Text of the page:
For months, Straub's attorney Mary Schultz, and attorneys for the city, Mayor David Condon, City Administrator Theresa Sanders and former City Attorney Nancy Isserlis have been filing briefs in the appeal.

Schultz says she's pretty confident that it will be remanded back to the district trial court.

"This has a very important message to it, that is really going to need the Ninth Circuit to rule on it," Schultz says. "It’s the Fourteenth Amendment right to due process."

The lynchpin of Schultz's arguments come down to Condon's decision to distribute two letters from members of police leadership, accusing Straub of "unreasonable emotional outbursts, personal attacks, threats regarding ... employment and position, scare tactics, retaliation, degradation of character, demeaning and condescending treatment" and "profane and highly inappropriate language."

Continue reading »

  • Pin It
  • Favorite
  • Email

Tags: , , , , ,

State auditor: Wellpinit School District overfunded $400,000 for ALE programs

Posted By on Tue, Feb 21, 2017 at 1:07 PM

A state auditor's office investigation has found that Wellpinit School District took more than $400,000 in state funding that it shouldn't have during the 2014-15 school year because it didn't report enrollment in two "Alternative Learning Experience" programs properly.

But Cheryl Thresher, who managed the state auditor's office investigation, stresses that the district did not deliberately violate compliance procedures to get more state funding.

The issues stemmed from Wellpinit School District's two Alternative Learning Experience programs, otherwise known as ALE programs: Wellpinit Alliance - Columbia Basin J.C. in Moses Lake, and Wellpinit - Fort Semco High School. ALEs offer individualized onsite and online curricula to students outside of a traditional school setting.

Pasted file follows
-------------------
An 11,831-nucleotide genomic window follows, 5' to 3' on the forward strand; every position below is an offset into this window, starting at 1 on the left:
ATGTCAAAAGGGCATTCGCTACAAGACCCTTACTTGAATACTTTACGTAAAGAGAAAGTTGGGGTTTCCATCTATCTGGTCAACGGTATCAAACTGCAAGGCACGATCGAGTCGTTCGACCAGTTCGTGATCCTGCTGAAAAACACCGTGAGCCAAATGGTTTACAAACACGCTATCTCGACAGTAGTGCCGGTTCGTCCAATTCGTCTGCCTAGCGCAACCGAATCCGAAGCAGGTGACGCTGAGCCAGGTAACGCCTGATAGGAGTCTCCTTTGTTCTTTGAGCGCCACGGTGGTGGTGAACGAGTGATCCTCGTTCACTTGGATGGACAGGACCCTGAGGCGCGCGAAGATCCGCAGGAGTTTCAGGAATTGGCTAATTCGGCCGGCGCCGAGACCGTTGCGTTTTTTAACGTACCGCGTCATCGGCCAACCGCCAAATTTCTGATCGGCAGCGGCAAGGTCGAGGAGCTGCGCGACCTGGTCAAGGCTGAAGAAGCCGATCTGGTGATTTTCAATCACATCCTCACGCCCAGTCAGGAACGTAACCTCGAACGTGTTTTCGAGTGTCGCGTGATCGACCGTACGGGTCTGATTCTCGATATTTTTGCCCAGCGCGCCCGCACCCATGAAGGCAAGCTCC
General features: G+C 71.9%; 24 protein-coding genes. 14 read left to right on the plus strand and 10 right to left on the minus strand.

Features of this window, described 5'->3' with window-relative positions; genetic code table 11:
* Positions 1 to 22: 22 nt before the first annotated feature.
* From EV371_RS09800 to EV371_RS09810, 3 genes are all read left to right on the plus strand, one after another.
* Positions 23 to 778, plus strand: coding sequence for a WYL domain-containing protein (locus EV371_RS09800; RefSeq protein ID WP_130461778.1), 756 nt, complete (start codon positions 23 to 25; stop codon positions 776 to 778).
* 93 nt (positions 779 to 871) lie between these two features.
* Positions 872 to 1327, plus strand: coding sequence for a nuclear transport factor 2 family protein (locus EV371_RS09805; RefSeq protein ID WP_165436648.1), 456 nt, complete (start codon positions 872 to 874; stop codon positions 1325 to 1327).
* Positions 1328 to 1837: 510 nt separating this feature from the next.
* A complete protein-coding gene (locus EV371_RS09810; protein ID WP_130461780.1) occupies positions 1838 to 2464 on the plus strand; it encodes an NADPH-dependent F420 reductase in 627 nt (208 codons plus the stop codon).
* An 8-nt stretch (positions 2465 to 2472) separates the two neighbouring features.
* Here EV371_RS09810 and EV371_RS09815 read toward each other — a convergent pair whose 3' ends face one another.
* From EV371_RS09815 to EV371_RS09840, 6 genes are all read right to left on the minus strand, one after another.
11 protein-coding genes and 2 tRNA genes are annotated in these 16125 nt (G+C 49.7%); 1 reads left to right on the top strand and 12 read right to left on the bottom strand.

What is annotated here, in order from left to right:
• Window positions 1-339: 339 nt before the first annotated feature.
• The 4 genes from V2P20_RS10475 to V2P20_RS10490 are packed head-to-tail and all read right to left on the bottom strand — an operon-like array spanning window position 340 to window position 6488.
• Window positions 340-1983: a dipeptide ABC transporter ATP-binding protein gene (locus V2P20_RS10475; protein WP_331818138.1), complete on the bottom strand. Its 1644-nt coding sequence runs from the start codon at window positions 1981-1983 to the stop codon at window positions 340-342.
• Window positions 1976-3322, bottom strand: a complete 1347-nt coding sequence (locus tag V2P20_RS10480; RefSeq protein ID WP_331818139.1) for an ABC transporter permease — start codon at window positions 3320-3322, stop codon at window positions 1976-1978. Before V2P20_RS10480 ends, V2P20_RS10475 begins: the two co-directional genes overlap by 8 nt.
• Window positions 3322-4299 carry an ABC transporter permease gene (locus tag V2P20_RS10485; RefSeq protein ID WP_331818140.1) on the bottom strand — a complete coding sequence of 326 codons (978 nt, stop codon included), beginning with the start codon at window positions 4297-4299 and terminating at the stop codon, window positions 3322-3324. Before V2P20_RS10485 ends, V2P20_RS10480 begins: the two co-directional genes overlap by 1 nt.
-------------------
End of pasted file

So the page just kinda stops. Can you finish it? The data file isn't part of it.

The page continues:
Districts are supposed to report the number of hours students participate in the programs to the Washington Office of the Superintendent of Public Instruction, and those hours are used as the basis for funding. But according to the state auditor's office, the district did not have internal controls in place to follow compliance with the reporting procedures, and it over-reported student hours. That led to the district being overfunded by $412,923.

"There are a lot of compliance requirements to claim funding for ALE programs," Thresher says.

In its investigation, the auditor's office looked at 14 students during the 2014-15 school year. The office found instances where the district claimed more hours than the student learning plan indicated, that monthly evaluations were missing, and that other requirements for reporting were not done properly.

The office recommends that the district put internal control in place to ensure all ALE compliance requirements are met prior to claiming the students for funding.

In its response to the investigation, the district says it has done that.

"Our district plans to work closely with OSPI to address and correct the auditor's findings," it said in a statement. "Having a clean audit for our ALE program is important to the district — as reflected in prior desk audits where our program was found to be compliant."

View the auditor's full report here.
  • Pin It
  • Favorite
  • Email

Tags: , ,

Today | Sun | Mon | Tue | Wed | Thu | Fri
50th Lionel Hampton Jazz Festival

50th Lionel Hampton Jazz Festival @ University of Idaho

Through Feb. 25

All of today's events | Staff Picks

Recent Comments

Top Topics in Bloglander

News (129)

Music (28)

Arts & Culture (17)

Sports (15)

What's Up? (14)

© 2017 Inlander
Website powered by Foundation